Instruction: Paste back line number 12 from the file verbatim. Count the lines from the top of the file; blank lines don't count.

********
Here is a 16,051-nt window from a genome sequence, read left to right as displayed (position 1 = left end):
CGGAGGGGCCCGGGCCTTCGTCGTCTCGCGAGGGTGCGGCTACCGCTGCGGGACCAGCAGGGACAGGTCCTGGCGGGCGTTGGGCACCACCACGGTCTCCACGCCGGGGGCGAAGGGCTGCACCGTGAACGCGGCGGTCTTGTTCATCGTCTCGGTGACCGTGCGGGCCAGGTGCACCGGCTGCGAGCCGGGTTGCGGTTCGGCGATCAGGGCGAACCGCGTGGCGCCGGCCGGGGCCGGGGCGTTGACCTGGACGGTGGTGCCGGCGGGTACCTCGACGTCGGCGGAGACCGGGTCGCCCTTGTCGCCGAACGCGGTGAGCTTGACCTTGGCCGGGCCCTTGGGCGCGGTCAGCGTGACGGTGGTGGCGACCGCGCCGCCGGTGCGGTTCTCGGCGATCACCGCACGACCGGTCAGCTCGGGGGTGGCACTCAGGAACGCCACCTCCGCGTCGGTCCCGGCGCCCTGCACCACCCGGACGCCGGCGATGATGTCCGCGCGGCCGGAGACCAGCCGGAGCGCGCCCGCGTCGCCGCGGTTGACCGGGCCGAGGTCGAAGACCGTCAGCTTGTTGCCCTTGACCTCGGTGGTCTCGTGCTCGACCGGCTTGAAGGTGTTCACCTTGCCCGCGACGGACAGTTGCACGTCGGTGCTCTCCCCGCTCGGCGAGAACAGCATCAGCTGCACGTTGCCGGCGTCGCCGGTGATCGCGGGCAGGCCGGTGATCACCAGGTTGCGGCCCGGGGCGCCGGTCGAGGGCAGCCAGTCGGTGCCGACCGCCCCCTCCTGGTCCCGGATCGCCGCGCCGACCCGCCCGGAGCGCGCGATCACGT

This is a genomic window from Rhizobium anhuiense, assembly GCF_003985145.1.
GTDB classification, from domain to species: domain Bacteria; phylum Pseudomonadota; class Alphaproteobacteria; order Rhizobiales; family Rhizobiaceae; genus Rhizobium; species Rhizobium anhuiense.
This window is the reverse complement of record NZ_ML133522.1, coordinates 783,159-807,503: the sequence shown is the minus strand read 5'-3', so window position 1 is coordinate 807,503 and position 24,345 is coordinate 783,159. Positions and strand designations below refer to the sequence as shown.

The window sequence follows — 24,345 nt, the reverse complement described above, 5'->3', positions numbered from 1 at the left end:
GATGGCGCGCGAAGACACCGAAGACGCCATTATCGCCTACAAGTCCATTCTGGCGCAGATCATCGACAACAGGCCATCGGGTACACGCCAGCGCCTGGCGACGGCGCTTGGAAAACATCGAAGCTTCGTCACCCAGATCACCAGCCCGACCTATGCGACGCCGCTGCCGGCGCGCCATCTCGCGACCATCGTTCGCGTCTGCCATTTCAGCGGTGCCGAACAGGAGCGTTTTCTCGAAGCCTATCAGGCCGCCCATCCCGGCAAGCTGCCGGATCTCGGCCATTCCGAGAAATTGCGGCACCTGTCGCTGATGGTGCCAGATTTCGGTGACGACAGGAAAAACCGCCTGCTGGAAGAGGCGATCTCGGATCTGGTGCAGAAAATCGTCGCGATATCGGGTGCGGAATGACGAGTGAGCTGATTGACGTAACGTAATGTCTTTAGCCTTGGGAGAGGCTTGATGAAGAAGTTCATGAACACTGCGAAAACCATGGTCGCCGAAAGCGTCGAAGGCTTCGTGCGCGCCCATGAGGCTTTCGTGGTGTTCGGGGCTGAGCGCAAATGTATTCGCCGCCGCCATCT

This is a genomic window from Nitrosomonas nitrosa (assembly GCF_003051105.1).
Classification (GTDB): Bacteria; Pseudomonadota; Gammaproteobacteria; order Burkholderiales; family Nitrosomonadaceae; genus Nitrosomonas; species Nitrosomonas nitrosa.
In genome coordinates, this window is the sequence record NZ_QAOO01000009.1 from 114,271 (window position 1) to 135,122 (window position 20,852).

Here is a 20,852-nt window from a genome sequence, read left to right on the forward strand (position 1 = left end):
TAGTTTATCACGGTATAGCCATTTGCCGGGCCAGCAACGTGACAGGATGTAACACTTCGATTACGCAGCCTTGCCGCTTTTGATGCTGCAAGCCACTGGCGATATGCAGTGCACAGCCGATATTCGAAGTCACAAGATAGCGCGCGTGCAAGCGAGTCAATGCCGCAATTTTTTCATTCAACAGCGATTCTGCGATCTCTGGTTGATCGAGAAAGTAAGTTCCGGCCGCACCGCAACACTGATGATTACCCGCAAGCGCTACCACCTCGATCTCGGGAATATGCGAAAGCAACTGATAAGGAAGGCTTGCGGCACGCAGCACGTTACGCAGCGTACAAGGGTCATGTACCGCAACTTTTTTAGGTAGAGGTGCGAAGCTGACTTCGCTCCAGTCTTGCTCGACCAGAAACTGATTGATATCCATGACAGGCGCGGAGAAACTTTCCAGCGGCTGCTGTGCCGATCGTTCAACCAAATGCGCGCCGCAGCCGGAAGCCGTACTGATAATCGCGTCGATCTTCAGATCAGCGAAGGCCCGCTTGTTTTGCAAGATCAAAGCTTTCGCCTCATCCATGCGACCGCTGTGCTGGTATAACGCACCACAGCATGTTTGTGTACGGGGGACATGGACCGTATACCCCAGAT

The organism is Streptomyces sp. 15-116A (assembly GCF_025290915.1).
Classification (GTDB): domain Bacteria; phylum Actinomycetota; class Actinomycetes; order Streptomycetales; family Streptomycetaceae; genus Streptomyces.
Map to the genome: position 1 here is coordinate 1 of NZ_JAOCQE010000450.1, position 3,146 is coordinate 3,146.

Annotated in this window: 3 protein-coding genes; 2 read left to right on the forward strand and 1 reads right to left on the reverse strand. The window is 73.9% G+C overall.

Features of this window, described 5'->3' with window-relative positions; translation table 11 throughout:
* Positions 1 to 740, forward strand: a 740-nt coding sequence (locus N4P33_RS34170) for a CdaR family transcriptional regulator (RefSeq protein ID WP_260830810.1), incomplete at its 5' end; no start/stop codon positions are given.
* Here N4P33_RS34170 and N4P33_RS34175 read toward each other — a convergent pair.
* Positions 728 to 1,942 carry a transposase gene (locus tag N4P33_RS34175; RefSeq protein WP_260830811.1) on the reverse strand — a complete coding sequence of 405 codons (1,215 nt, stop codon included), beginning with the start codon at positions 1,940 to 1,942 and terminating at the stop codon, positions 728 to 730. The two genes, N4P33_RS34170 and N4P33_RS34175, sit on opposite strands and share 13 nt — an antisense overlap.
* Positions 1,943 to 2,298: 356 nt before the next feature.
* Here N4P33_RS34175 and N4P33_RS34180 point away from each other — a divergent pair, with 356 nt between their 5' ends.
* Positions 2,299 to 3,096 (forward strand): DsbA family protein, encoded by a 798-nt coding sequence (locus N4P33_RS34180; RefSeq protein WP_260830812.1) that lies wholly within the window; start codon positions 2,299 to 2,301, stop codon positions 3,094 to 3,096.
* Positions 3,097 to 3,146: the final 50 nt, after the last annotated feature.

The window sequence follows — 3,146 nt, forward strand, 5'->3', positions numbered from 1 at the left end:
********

TAGTTTATCACGGTATAGCCATTTGCCGGGCCAGCAACGTGACAGGATGTAACACTTCGATTACGCAGCCTTGCCGCTTTTGATGCTGCAAGCCACTGGCGATATGCAGTGCACAGCCGATATTCGAAGTCACAAGATAGCGCGCGTGCAAGCGAGTCAATGCCGCAATTTTTTCATTCAACAGCGATTCTGCGATCTCTGGTTGATCGAGAAAGTAAGTTCCGGCCGCACCGCAACACTGATGATTACCCGCAAGCGCTACCACCTCGATCTCGGGAATATGCGAAAGCAACTGATAAGGAAGGCTTGCGGCACGCAGCACGTTACGCAGCGTACAAGGGTCATGTACCGCAACTTTTTTAGGTAGAGGTGCGAAGCTGACTTCGCTCCAGTCTTGCTCGACCAGAAACTGATTGATATCCATGACAGGCGCGGAGAAACTTTCCAGCGGCTGCTGTGCCGATCGTTCAACCAAATGCGCGCCGCAGCCGGAAGCCGTACTGATAATCGCGTCGATCTTCAGATCAGCGAAGGCCCGCTTGTTTTGCAAGATCAAAGCTTTCGCCTCATCCATGCGACCGCTGTGCTGGTATAACGCACCACAGCATGTTTGTGTACGGGGGACATGGACCGTATACCCCAGAT